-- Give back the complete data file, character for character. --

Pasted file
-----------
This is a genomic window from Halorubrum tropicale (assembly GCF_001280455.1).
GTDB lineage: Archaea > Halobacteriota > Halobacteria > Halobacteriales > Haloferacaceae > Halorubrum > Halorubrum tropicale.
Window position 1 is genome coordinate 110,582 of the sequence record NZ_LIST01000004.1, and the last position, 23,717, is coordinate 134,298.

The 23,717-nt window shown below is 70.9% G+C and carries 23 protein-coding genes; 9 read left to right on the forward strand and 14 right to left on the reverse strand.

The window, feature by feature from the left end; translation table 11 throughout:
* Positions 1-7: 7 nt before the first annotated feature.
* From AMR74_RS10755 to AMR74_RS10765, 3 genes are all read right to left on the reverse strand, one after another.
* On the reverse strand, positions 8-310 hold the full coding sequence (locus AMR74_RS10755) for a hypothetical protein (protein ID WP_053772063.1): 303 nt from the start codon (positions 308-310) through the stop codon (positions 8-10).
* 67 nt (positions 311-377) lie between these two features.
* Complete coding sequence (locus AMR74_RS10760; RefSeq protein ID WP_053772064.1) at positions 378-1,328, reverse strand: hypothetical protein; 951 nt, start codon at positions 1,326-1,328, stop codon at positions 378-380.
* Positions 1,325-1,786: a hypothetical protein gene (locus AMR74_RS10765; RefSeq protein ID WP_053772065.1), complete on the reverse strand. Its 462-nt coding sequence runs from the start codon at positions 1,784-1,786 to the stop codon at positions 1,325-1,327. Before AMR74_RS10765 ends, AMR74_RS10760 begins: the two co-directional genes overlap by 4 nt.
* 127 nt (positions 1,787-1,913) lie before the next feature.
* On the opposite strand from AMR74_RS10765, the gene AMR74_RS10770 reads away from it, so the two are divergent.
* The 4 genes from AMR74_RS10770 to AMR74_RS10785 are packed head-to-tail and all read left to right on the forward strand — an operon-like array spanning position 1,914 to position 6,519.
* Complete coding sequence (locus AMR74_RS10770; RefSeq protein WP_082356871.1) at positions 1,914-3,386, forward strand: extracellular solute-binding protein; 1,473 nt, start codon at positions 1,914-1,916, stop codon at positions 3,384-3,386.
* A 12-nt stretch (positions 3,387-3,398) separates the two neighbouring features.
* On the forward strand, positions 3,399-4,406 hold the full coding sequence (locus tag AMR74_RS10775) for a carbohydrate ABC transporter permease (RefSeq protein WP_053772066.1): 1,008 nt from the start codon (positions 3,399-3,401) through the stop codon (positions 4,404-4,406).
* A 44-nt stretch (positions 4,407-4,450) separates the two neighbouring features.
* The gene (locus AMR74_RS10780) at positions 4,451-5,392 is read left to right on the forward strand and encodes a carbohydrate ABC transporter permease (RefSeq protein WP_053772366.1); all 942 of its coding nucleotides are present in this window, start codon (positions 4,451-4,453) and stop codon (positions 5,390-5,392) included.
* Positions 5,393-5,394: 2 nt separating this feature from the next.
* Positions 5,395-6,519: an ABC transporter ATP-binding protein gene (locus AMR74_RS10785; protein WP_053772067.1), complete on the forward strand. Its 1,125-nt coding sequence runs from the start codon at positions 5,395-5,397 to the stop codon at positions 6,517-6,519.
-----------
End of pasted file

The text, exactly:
This is a genomic window from Halorubrum tropicale (assembly GCF_001280455.1).
GTDB lineage: Archaea > Halobacteriota > Halobacteria > Halobacteriales > Haloferacaceae > Halorubrum > Halorubrum tropicale.
Window position 1 is genome coordinate 110,582 of the sequence record NZ_LIST01000004.1, and the last position, 23,717, is coordinate 134,298.

The 23,717-nt window shown below is 70.9% G+C and carries 23 protein-coding genes; 9 read left to right on the forward strand and 14 right to left on the reverse strand.

The window, feature by feature from the left end; translation table 11 throughout:
* Positions 1-7: 7 nt before the first annotated feature.
* From AMR74_RS10755 to AMR74_RS10765, 3 genes are all read right to left on the reverse strand, one after another.
* On the reverse strand, positions 8-310 hold the full coding sequence (locus AMR74_RS10755) for a hypothetical protein (protein ID WP_053772063.1): 303 nt from the start codon (positions 308-310) through the stop codon (positions 8-10).
* 67 nt (positions 311-377) lie between these two features.
* Complete coding sequence (locus AMR74_RS10760; RefSeq protein ID WP_053772064.1) at positions 378-1,328, reverse strand: hypothetical protein; 951 nt, start codon at positions 1,326-1,328, stop codon at positions 378-380.
* Positions 1,325-1,786: a hypothetical protein gene (locus AMR74_RS10765; RefSeq protein ID WP_053772065.1), complete on the reverse strand. Its 462-nt coding sequence runs from the start codon at positions 1,784-1,786 to the stop codon at positions 1,325-1,327. Before AMR74_RS10765 ends, AMR74_RS10760 begins: the two co-directional genes overlap by 4 nt.
* 127 nt (positions 1,787-1,913) lie before the next feature.
* On the opposite strand from AMR74_RS10765, the gene AMR74_RS10770 reads away from it, so the two are divergent.
* The 4 genes from AMR74_RS10770 to AMR74_RS10785 are packed head-to-tail and all read left to right on the forward strand — an operon-like array spanning position 1,914 to position 6,519.
* Complete coding sequence (locus AMR74_RS10770; RefSeq protein WP_082356871.1) at positions 1,914-3,386, forward strand: extracellular solute-binding protein; 1,473 nt, start codon at positions 1,914-1,916, stop codon at positions 3,384-3,386.
* A 12-nt stretch (positions 3,387-3,398) separates the two neighbouring features.
* On the forward strand, positions 3,399-4,406 hold the full coding sequence (locus tag AMR74_RS10775) for a carbohydrate ABC transporter permease (RefSeq protein WP_053772066.1): 1,008 nt from the start codon (positions 3,399-3,401) through the stop codon (positions 4,404-4,406).
* A 44-nt stretch (positions 4,407-4,450) separates the two neighbouring features.
* The gene (locus AMR74_RS10780) at positions 4,451-5,392 is read left to right on the forward strand and encodes a carbohydrate ABC transporter permease (RefSeq protein WP_053772366.1); all 942 of its coding nucleotides are present in this window, start codon (positions 4,451-4,453) and stop codon (positions 5,390-5,392) included.
* Positions 5,393-5,394: 2 nt separating this feature from the next.
* Positions 5,395-6,519: an ABC transporter ATP-binding protein gene (locus AMR74_RS10785; protein WP_053772067.1), complete on the forward strand. Its 1,125-nt coding sequence runs from the start codon at positions 5,395-5,397 to the stop codon at positions 6,517-6,519.